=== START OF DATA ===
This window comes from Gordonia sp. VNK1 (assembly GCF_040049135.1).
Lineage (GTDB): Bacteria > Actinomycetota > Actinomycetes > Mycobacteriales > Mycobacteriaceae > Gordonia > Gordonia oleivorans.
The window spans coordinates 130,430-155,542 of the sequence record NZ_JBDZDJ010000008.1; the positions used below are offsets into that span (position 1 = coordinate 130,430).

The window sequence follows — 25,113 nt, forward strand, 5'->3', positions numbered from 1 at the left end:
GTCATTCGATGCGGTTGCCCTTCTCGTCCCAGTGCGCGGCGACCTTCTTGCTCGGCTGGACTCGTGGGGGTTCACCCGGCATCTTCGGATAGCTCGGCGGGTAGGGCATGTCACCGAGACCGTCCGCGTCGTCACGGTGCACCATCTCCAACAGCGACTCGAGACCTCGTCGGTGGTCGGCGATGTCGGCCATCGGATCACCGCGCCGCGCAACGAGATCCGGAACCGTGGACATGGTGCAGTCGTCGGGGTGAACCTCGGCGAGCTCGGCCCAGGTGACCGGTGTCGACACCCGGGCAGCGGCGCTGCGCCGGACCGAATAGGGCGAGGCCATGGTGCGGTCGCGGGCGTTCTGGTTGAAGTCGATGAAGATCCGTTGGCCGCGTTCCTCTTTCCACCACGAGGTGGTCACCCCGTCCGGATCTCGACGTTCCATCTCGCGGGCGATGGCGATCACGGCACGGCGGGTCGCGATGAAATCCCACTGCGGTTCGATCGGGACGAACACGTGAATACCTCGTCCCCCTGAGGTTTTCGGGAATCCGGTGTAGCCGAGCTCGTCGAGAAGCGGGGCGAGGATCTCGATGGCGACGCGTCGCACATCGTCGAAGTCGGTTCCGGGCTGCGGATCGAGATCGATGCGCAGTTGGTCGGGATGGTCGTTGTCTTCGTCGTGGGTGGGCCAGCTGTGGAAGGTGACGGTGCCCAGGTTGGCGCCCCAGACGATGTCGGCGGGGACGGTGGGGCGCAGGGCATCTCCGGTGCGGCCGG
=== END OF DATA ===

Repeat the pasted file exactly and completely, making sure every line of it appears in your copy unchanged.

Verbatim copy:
This window comes from Gordonia sp. VNK1 (assembly GCF_040049135.1).
Lineage (GTDB): Bacteria > Actinomycetota > Actinomycetes > Mycobacteriales > Mycobacteriaceae > Gordonia > Gordonia oleivorans.
The window spans coordinates 130,430-155,542 of the sequence record NZ_JBDZDJ010000008.1; the positions used below are offsets into that span (position 1 = coordinate 130,430).

The window sequence follows — 25,113 nt, forward strand, 5'->3', positions numbered from 1 at the left end:
GTCATTCGATGCGGTTGCCCTTCTCGTCCCAGTGCGCGGCGACCTTCTTGCTCGGCTGGACTCGTGGGGGTTCACCCGGCATCTTCGGATAGCTCGGCGGGTAGGGCATGTCACCGAGACCGTCCGCGTCGTCACGGTGCACCATCTCCAACAGCGACTCGAGACCTCGTCGGTGGTCGGCGATGTCGGCCATCGGATCACCGCGCCGCGCAACGAGATCCGGAACCGTGGACATGGTGCAGTCGTCGGGGTGAACCTCGGCGAGCTCGGCCCAGGTGACCGGTGTCGACACCCGGGCAGCGGCGCTGCGCCGGACCGAATAGGGCGAGGCCATGGTGCGGTCGCGGGCGTTCTGGTTGAAGTCGATGAAGATCCGTTGGCCGCGTTCCTCTTTCCACCACGAGGTGGTCACCCCGTCCGGATCTCGACGTTCCATCTCGCGGGCGATGGCGATCACGGCACGGCGGGTCGCGATGAAATCCCACTGCGGTTCGATCGGGACGAACACGTGAATACCTCGTCCCCCTGAGGTTTTCGGGAATCCGGTGTAGCCGAGCTCGTCGAGAAGCGGGGCGAGGATCTCGATGGCGACGCGTCGCACATCGTCGAAGTCGGTTCCGGGCTGCGGATCGAGATCGATGCGCAGTTGGTCGGGATGGTCGTTGTCTTCGTCGTGGGTGGGCCAGCTGTGGAAGGTGACGGTGCCCAGGTTGGCGCCCCAGACGATGTCGGCGGGGACGGTGGGGCGCAGGGCATCTCCGGTGCGGCCGG